otherwise Rationalist approaches to problems of Christian teaching in the
21st century. This solution is often summarised by the assertion that,
"Scientists can only answer 'what' questions. The Christian faith answers
'why' questions." This sort of knowledge is often referred to as "knowing by
faith" as contrasted with "knowing by reason".
This is put in a somewhat
different way by A E McGrath:
... it should be noted that the term [rationalism] is often used in
an uncritical and inaccurate way, designating the general atmosphere of
optimism, grounded in a belief in scientific and social progress, which
pervades much of the writing of the [Enlightenment] period ...
Rationalism in its proper sense is perhaps best defined as the doctrine
that the external world can be known by reason, and reason alone.
Christian reaction to Rationalism has taken two main forms. One branch
has perceived revelation as affirming what is already available to reason.
So, for example, William Tindal in 1730 wrote a book entitled
Christianity As Old As Creation. A second form has (and still does)
made Christianity a matter of "the heart" as well as mind.
view amounts to a division on the world into two spheres. It becomes
essentially a dualistic rather than a unified way of relating to reality.
The gaps left by reason in the Christian pattern are filled by things
spiritual and emotional. The best-known example of this overall reaction is
usually termed Pietism. McGrath remarks that
... this movement placed considerable emphasis upon the experiential
aspects of religion ... [which] served to make Christianity relevant and
accessible to the experiential situation of the masses, contrasting
sharply with the intellectualism of ... orthodoxy, which was perceived
to be an irrelevance.
Yet another way of expressing the limitations of Rationalism in
relation to revealed Christian knowledge was proposed in the 20th century
by Karl Barth (1886-1968), a Swiss-German theologian. He suggested that
revelation is internally consistent. Though it must constantly be tested
and analysed using rational means, it doesn't in the last resort depend
upon reason for its truth. It depends instead upon the person of Jesus of
Nazareth. He is the point in history where time and eternity meet without
merging. Reality is, at it were, completed only when faith joins reason at
this definitive point. A resurrected Jesus, rather than human reason,
becomes the ground of our being.
The upshot of the above observations is
the claim that
... there are certain things that can be known about God by the use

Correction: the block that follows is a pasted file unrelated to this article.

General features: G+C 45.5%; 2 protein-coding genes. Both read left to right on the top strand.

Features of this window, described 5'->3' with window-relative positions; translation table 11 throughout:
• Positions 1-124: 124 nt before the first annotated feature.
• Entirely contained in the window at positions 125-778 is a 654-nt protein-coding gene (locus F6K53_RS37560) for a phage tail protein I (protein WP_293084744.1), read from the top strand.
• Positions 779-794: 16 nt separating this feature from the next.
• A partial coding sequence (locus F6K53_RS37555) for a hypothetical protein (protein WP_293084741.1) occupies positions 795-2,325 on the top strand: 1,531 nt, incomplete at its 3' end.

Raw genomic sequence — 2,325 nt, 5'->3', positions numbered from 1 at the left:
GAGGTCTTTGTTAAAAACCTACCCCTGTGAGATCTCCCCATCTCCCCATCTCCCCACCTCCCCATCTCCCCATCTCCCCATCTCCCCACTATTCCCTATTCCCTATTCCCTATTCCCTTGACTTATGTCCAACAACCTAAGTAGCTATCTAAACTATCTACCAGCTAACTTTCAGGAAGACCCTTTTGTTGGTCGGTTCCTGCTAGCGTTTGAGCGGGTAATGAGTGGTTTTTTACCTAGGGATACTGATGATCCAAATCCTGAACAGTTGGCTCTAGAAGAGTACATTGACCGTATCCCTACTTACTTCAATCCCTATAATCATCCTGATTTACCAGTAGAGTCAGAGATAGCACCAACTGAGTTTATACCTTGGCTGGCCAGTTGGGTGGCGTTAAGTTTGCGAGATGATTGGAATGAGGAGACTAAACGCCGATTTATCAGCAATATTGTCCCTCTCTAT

of human reason alone, without the aid of revelation or the activity of
the Holy Spirit ... by the use of rational arguments based upon the
implications of certain concepts ... 
and certain things which don't depend upon human reason alone. To sum
There is a clash in the Church between Rationalism and revelation.
Some resolve the clash by separating reason from faith. Others abandon
reason in all things Christian, while retaining it in things secular.
Others, recognising the power of rational thought, think through the
doctrines of Christianity without abandoning fundamental doctrines. Yet
others attempt to face up to the consequences of rational thought and
empirical evidence and attempt to restate Christianity.
the doctrine that we can understand our world only by thinking about it.
Some of that understanding seems to come from a priori truths. That
is, some truth derives from an evolved way of perceiving reality. But these
perceptions require empirical backing because of human bias. This backing is
provisionally derived by using scientific methods.
of hard and soft versions. The hard version claims that truth, provisional
or otherwise comes only through rational thought.
The latter extends
beyond, but depends upon, logical language. Soft Rationalism preserves
reason as the primary means of establishing truth, and empirical evidence as
the main source of reliable data. But it acknowledges that there are ways of
addressing reality other than by pure reason.
 HarperCollins, 2001
 See Cartesianism
 Lewis Carroll of Alice in Wonderland fame pointed out that
Leibniz had not answered the problem. We still have to ask, "From where did
we get our understanding of addition?"
 In Principia Mathematica
 Bernard Williams in The Encyclopedia of Philosophy, Ed.
Paul Edwards, Collier-Macmillan, 1967
 Christian Theology, Blackwell, 1994
 J H Hill in A New Dictionary of Christian Theology, SCM Press